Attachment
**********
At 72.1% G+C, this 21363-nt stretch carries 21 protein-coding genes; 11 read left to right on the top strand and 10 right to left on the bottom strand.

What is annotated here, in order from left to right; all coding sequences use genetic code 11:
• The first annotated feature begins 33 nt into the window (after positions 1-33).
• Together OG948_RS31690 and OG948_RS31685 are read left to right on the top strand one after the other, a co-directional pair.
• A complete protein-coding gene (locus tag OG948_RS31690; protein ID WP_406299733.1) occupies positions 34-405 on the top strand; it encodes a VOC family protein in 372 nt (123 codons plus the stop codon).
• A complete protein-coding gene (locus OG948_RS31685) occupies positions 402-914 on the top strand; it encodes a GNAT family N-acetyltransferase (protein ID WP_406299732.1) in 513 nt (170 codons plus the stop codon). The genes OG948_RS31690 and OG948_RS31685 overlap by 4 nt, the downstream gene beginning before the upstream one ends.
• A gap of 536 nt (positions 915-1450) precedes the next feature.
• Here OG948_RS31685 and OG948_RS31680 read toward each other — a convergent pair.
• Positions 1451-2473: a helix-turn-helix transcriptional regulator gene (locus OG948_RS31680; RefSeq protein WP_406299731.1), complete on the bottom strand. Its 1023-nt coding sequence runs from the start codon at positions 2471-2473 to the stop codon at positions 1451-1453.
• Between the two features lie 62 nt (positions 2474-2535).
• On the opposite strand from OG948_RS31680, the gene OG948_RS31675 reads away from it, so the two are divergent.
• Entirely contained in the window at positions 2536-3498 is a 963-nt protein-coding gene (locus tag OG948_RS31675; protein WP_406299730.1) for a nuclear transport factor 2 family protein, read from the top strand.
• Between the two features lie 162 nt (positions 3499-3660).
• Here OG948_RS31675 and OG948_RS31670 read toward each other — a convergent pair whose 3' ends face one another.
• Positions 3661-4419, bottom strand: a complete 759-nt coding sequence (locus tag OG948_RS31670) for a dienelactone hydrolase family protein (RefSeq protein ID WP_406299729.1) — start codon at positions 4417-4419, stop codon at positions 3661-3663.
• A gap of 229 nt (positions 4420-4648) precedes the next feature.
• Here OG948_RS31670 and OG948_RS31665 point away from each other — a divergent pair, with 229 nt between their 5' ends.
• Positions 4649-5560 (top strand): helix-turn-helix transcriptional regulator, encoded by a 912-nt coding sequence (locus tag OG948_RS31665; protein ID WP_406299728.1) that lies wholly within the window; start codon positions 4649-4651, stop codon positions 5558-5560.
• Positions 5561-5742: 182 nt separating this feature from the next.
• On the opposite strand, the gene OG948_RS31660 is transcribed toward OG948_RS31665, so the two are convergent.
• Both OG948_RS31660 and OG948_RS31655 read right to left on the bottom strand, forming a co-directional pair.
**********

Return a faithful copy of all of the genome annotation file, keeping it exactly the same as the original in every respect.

At 72.1% G+C, this 21363-nt stretch carries 21 protein-coding genes; 11 read left to right on the top strand and 10 right to left on the bottom strand.

What is annotated here, in order from left to right; all coding sequences use genetic code 11:
• The first annotated feature begins 33 nt into the window (after positions 1-33).
• Together OG948_RS31690 and OG948_RS31685 are read left to right on the top strand one after the other, a co-directional pair.
• A complete protein-coding gene (locus tag OG948_RS31690; protein ID WP_406299733.1) occupies positions 34-405 on the top strand; it encodes a VOC family protein in 372 nt (123 codons plus the stop codon).
• A complete protein-coding gene (locus OG948_RS31685) occupies positions 402-914 on the top strand; it encodes a GNAT family N-acetyltransferase (protein ID WP_406299732.1) in 513 nt (170 codons plus the stop codon). The genes OG948_RS31690 and OG948_RS31685 overlap by 4 nt, the downstream gene beginning before the upstream one ends.
• A gap of 536 nt (positions 915-1450) precedes the next feature.
• Here OG948_RS31685 and OG948_RS31680 read toward each other — a convergent pair.
• Positions 1451-2473: a helix-turn-helix transcriptional regulator gene (locus OG948_RS31680; RefSeq protein WP_406299731.1), complete on the bottom strand. Its 1023-nt coding sequence runs from the start codon at positions 2471-2473 to the stop codon at positions 1451-1453.
• Between the two features lie 62 nt (positions 2474-2535).
• On the opposite strand from OG948_RS31680, the gene OG948_RS31675 reads away from it, so the two are divergent.
• Entirely contained in the window at positions 2536-3498 is a 963-nt protein-coding gene (locus tag OG948_RS31675; protein WP_406299730.1) for a nuclear transport factor 2 family protein, read from the top strand.
• Between the two features lie 162 nt (positions 3499-3660).
• Here OG948_RS31675 and OG948_RS31670 read toward each other — a convergent pair whose 3' ends face one another.
• Positions 3661-4419, bottom strand: a complete 759-nt coding sequence (locus tag OG948_RS31670) for a dienelactone hydrolase family protein (RefSeq protein ID WP_406299729.1) — start codon at positions 4417-4419, stop codon at positions 3661-3663.
• A gap of 229 nt (positions 4420-4648) precedes the next feature.
• Here OG948_RS31670 and OG948_RS31665 point away from each other — a divergent pair, with 229 nt between their 5' ends.
• Positions 4649-5560 (top strand): helix-turn-helix transcriptional regulator, encoded by a 912-nt coding sequence (locus tag OG948_RS31665; protein ID WP_406299728.1) that lies wholly within the window; start codon positions 4649-4651, stop codon positions 5558-5560.
• Positions 5561-5742: 182 nt separating this feature from the next.
• On the opposite strand, the gene OG948_RS31660 is transcribed toward OG948_RS31665, so the two are convergent.
• Both OG948_RS31660 and OG948_RS31655 read right to left on the bottom strand, forming a co-directional pair.